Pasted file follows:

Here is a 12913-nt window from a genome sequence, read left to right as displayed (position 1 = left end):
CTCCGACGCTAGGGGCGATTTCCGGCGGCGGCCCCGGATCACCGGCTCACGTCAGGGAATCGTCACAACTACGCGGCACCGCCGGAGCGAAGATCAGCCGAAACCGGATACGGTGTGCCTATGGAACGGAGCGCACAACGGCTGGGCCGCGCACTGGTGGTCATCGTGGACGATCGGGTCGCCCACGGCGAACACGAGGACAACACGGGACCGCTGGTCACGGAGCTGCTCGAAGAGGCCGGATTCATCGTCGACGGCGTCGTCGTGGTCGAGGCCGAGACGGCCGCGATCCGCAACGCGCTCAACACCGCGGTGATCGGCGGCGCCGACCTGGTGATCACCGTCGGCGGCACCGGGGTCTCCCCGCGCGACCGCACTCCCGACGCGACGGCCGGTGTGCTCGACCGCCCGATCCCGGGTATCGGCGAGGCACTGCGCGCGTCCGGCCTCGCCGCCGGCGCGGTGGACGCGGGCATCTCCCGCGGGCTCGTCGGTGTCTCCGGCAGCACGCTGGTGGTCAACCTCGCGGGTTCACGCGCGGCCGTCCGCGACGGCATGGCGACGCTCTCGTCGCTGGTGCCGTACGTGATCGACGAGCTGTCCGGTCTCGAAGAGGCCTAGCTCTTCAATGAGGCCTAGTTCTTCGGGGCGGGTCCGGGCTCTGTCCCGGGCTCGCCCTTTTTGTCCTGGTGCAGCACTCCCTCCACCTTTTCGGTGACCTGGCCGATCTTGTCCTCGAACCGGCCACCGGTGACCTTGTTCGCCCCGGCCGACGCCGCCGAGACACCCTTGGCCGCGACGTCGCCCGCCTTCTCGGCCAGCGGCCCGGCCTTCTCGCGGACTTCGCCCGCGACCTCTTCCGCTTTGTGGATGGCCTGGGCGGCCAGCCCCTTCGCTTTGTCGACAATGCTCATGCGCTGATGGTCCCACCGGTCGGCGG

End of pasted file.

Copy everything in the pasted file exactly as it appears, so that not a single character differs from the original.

Here is a 12913-nt window from a genome sequence, read left to right as displayed (position 1 = left end):
CTCCGACGCTAGGGGCGATTTCCGGCGGCGGCCCCGGATCACCGGCTCACGTCAGGGAATCGTCACAACTACGCGGCACCGCCGGAGCGAAGATCAGCCGAAACCGGATACGGTGTGCCTATGGAACGGAGCGCACAACGGCTGGGCCGCGCACTGGTGGTCATCGTGGACGATCGGGTCGCCCACGGCGAACACGAGGACAACACGGGACCGCTGGTCACGGAGCTGCTCGAAGAGGCCGGATTCATCGTCGACGGCGTCGTCGTGGTCGAGGCCGAGACGGCCGCGATCCGCAACGCGCTCAACACCGCGGTGATCGGCGGCGCCGACCTGGTGATCACCGTCGGCGGCACCGGGGTCTCCCCGCGCGACCGCACTCCCGACGCGACGGCCGGTGTGCTCGACCGCCCGATCCCGGGTATCGGCGAGGCACTGCGCGCGTCCGGCCTCGCCGCCGGCGCGGTGGACGCGGGCATCTCCCGCGGGCTCGTCGGTGTCTCCGGCAGCACGCTGGTGGTCAACCTCGCGGGTTCACGCGCGGCCGTCCGCGACGGCATGGCGACGCTCTCGTCGCTGGTGCCGTACGTGATCGACGAGCTGTCCGGTCTCGAAGAGGCCTAGCTCTTCAATGAGGCCTAGTTCTTCGGGGCGGGTCCGGGCTCTGTCCCGGGCTCGCCCTTTTTGTCCTGGTGCAGCACTCCCTCCACCTTTTCGGTGACCTGGCCGATCTTGTCCTCGAACCGGCCACCGGTGACCTTGTTCGCCCCGGCCGACGCCGCCGAGACACCCTTGGCCGCGACGTCGCCCGCCTTCTCGGCCAGCGGCCCGGCCTTCTCGCGGACTTCGCCCGCGACCTCTTCCGCTTTGTGGATGGCCTGGGCGGCCAGCCCCTTCGCTTTGTCGACAATGCTCATGCGCTGATGGTCCCACCGGTCGGCGG